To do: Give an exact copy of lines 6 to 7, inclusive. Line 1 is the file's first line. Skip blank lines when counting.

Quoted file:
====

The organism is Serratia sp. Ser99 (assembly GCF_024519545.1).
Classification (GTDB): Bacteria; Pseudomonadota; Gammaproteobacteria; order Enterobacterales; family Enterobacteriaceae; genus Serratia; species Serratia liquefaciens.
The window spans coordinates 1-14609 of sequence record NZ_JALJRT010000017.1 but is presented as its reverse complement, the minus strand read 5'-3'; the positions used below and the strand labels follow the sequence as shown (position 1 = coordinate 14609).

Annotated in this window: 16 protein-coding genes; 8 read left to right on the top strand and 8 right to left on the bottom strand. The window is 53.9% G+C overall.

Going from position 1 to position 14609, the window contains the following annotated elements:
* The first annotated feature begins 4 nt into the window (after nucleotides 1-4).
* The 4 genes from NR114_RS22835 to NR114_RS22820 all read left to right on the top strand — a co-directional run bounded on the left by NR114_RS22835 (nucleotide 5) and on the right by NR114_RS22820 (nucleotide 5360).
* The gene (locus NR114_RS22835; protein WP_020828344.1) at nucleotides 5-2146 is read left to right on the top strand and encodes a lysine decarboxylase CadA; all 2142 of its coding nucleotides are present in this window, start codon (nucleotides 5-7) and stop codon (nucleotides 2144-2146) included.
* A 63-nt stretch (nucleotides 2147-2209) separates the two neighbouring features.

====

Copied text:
* The first annotated feature begins 4 nt into the window (after nucleotides 1-4).
* The 4 genes from NR114_RS22835 to NR114_RS22820 all read left to right on the top strand — a co-directional run bounded on the left by NR114_RS22835 (nucleotide 5) and on the right by NR114_RS22820 (nucleotide 5360).